In an interview published in the Journal of Palestine Studies, excerpted below, I spoke with journalist and author Gabriel Schivone about the use of Israeli technology at the U.S.-Mexico border and beyond. Schivone has published widely on issues of human rights and homeland security technology along the U.S.-Mexico border, as well as on the Israeli arms trade in Central America, the Mexican drug wars, and other topics. His book Making the New “Illegal”: How Decades of U.S. Involvement in Central America Triggered the Modern Wave of Immigration (forthcoming from Prometheus Books) includes a chapter on Israel’s military role as a proxy for the United States in Guatemala’s “Dirty War.”

Subscribe to the Journal of Palestine Studies to read the complete interview on the Journal’s website.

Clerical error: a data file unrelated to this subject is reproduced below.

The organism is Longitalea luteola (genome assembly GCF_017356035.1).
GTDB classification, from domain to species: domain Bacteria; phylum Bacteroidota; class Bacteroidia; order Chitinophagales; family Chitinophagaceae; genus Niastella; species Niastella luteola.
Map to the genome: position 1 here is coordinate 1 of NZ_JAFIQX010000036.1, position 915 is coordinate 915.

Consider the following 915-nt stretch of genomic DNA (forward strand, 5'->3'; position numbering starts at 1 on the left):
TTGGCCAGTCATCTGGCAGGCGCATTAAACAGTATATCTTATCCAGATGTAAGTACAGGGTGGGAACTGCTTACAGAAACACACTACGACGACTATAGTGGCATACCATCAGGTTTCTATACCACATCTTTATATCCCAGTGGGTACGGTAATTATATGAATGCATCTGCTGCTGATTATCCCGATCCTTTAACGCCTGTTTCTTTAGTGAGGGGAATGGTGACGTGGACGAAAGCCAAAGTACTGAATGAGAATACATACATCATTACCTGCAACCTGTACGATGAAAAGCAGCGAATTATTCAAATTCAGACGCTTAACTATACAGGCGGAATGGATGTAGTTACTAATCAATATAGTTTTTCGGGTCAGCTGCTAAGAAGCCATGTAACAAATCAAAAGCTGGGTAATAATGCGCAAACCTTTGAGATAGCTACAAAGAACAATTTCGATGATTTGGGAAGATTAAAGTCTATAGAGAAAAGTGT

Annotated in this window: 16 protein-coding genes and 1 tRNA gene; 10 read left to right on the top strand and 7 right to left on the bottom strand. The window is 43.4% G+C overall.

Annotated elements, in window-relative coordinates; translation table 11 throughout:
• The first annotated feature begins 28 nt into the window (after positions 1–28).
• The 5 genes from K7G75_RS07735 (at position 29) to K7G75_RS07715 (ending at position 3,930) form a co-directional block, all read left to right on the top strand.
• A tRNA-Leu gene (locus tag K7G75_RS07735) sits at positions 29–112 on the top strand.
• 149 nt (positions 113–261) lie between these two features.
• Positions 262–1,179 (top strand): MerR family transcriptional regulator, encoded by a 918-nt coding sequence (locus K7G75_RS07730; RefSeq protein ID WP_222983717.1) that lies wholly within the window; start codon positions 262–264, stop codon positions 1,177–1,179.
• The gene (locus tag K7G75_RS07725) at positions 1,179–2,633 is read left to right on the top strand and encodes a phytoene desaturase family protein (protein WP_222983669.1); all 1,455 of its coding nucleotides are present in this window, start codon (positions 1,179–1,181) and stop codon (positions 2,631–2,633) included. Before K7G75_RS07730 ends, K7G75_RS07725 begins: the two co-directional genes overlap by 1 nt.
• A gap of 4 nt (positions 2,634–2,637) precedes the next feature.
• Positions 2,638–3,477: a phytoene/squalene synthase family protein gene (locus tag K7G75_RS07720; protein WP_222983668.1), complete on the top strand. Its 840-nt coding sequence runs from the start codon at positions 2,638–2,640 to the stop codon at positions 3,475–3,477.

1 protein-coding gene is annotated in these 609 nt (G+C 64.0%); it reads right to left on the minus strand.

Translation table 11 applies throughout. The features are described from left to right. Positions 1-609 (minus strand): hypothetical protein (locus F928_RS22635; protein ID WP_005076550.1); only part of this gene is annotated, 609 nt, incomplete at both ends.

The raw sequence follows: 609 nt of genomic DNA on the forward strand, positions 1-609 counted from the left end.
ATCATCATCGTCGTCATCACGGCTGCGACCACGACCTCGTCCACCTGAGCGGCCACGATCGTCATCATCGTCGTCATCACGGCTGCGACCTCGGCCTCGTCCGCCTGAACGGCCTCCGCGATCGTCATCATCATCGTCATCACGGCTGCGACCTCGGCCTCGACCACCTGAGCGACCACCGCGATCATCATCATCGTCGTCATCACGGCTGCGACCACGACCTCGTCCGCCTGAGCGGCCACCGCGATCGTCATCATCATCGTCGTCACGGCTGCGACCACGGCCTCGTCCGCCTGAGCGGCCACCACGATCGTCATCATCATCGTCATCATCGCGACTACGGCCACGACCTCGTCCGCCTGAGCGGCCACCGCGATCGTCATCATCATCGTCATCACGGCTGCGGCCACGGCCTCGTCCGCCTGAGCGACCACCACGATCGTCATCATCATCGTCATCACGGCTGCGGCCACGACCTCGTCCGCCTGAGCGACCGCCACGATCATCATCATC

[From the Journal of Palestine Studies | The Great March of Return: An Organizer’s Perspective]

One issue on which the United States and Israel have been cooperating for a while is the U.S.- Mexico border. When Donald Trump announced his candidacy in 2015, he promised to build a “great wall” and to make Mexico pay for it, which ignored the fact that the wall already existed, both physically and virtually through all kinds of security technology. How did this come about?